A few examples:

“I’ve never been South of Baltimore, but I love your climate.”

“When I hear a pretty Southern girl speak, that accent turns my knees to rubber and I just want to melt.”

“Man, you gotta respect ‘Bama, but I think Clemson might be able to take them this year.”

“If you’re talking old school Southern rock, Lynyrd Skynyrd was definitely tops—The Allman Brothers were good, but, man, nothing beats “Freebird.” 

“Can you guys still get moonshine? I’d like to try it sometime. I mean, I love Southern Comfort….”

Gag! Pretty much all around.

While some of the other various ingratiating comments I’ve heard over the years also tend to make me want to gag, any purported love for Southern Comfort always makes me want to seek out more interesting company.

What, you think that concoction that tastes like cough syrup and honey infused with a hint of cat piss and battery acid is our national drink, or something? Moron!

I haven’t tried Southern Comfort since my wayward youth, and the lingering memories of the few times I sampled it will undoubtedly continue to keep me away from it. While it never resulted in an abrupt appointment with the porcelain altar, that horrid taste is stored somewhere in the frontal lobe alongside that of spoiled milk and the smell of old-dog farts.

OK, so perhaps I’m being a bit harsh (on Southern Comfort, not Yankees), because apparently some folks enjoy Southern Comfort, given that it’s been around since 1874. However, in every informal poll I’ve conducted nine out of ten people tend to agree with my assessment, and, like me, have not sampled the spirit since their own equally wayward youth.

Nevertheless, Southern Comfort has somehow managed to maintain itself as a prominent brand for almost 150 years, and recently sold to the privately held Sazerac Company, located in Louisiana. This also happens to be the birthplace of Southern Comfort, though the founder moved his operation to Memphis in 1889. All this to say that Southern Comfort is truly a product of the South, though who it provides “comfort” to is a good question for debate.

According to company legend, Martin Wilkes Heron developed Southern Comfort because the Kentucky whiskey that made its way down the Mississippi River had often degraded by the time it reached New Orleans. Thus, Heron started experimenting with various recipes designed to bring flavor back into the compromised Bourbon.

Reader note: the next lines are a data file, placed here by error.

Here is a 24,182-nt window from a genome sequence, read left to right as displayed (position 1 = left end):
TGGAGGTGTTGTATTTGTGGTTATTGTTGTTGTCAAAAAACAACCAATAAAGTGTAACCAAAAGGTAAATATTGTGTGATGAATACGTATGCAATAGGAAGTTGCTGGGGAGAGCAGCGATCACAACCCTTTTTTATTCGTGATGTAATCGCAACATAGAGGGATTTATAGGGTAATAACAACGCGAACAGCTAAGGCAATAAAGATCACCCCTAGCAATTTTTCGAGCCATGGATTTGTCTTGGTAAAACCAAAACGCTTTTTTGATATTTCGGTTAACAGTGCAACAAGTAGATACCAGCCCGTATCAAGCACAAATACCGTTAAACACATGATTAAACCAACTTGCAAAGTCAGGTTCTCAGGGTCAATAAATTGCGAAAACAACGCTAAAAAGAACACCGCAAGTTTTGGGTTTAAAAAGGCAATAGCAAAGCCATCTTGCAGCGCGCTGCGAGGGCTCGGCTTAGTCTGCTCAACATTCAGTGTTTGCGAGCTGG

Well, Heron must have been quite the wizard, because by 1889 he was receiving the equivalent of $60 per bottle for his concoction. And, surprise, Heron took Southern Comfort to the 1900 Paris World Exposition where it won a gold medal for fine taste and quality, and then won the same medal again at the 1904 St. Louis World’s Fair.

Folks sure were hard up for decent alcohol back in those days….

Don’t know what happened to Southern Comfort during Prohibition, but Heron’s assistant and  inheritor of the business, Grant M. Peoples, was set to go when Prohibition ended, and quickly got the product back on the market. In fact, in what was apparently some brilliant marketing, Peoples created the Scarlett O’Hara cocktail to coincide with the 1939 release of “Gone with the Wind.”  The cocktail—consisting of Southern Comfort, cranberry juice and lime, with perhaps a bit of peach and sometimes grenadine instead of cranberry—proved popular and kept Southern Comfort on the market.

While the Scarlett O’Hara pretty much went the way of its namesake into retirement, bartenders still receive an order for the cocktail on occasion, and other concoctions, such as the Alabama Slammer, have emerged to keep Southern Comfort relevant.

Overall, I think the fact that it is Southern product, and that its name and marketing efforts evoke the gentile Southern mystique, help the brand maintain its allure. Cause it’s certainly not the taste.